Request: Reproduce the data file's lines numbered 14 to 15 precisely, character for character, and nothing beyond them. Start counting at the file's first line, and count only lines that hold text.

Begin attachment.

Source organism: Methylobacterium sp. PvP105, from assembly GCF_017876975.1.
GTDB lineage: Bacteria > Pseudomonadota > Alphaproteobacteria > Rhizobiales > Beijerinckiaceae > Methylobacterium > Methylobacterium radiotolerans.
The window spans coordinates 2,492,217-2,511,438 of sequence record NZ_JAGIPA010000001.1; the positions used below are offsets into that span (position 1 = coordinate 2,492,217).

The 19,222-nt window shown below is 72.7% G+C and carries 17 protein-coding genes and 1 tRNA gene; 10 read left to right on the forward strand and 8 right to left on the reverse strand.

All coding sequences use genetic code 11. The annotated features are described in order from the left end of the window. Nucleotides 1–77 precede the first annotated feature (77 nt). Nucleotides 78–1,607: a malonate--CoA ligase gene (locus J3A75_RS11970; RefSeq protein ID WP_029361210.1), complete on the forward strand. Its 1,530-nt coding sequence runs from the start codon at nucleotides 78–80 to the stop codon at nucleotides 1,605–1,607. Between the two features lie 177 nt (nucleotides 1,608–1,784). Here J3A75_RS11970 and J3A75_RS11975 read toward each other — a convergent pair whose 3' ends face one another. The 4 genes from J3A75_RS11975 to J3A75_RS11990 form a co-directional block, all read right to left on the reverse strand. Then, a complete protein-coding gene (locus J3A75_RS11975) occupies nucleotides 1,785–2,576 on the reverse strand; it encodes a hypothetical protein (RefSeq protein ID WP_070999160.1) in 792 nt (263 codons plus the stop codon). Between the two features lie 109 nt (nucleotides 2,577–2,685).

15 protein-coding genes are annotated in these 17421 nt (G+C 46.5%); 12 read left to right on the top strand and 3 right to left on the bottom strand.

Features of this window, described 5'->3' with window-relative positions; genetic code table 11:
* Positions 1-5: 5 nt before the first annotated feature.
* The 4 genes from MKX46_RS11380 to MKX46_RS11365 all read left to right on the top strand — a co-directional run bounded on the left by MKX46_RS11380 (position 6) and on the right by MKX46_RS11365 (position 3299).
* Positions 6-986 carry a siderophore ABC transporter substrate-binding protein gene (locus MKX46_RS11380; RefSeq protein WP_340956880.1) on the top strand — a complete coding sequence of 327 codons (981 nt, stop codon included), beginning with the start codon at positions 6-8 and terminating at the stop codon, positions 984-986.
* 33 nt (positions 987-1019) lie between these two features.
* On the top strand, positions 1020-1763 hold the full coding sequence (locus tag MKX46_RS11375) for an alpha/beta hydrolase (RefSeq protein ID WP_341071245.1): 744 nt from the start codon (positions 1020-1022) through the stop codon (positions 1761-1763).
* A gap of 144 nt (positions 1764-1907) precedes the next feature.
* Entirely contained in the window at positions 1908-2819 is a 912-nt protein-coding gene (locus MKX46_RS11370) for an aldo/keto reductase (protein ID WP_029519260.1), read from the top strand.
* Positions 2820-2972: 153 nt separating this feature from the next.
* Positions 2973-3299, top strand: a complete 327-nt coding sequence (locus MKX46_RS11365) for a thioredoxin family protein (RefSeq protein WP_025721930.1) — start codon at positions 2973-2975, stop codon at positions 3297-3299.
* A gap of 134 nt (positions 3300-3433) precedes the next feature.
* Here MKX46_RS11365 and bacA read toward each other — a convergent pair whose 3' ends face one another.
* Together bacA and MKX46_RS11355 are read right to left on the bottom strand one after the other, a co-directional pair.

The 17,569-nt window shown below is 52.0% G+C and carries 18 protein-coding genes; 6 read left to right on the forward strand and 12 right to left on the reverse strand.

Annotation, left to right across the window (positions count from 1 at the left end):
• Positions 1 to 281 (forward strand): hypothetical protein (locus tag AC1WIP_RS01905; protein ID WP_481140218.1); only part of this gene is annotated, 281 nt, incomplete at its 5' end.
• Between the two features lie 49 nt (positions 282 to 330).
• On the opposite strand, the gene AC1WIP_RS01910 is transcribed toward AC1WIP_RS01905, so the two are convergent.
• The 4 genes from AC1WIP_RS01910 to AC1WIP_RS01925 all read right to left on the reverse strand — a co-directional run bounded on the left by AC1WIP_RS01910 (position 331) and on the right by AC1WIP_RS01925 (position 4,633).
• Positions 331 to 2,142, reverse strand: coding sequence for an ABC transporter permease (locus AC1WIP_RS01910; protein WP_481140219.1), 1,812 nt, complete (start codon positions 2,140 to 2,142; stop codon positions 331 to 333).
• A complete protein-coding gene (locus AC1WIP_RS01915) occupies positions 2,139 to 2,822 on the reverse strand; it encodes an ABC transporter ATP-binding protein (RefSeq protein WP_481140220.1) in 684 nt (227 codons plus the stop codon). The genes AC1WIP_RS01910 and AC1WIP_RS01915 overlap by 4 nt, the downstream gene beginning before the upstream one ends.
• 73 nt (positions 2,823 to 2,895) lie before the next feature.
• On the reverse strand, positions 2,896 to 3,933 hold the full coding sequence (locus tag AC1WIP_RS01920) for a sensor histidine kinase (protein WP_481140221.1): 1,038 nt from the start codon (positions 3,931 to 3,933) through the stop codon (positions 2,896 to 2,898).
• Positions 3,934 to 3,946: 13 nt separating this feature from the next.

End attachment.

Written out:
* Entirely contained in the window at positions 1908-2819 is a 912-nt protein-coding gene (locus MKX46_RS11370) for an aldo/keto reductase (protein ID WP_029519260.1), read from the top strand.
* Positions 2820-2972: 153 nt separating this feature from the next.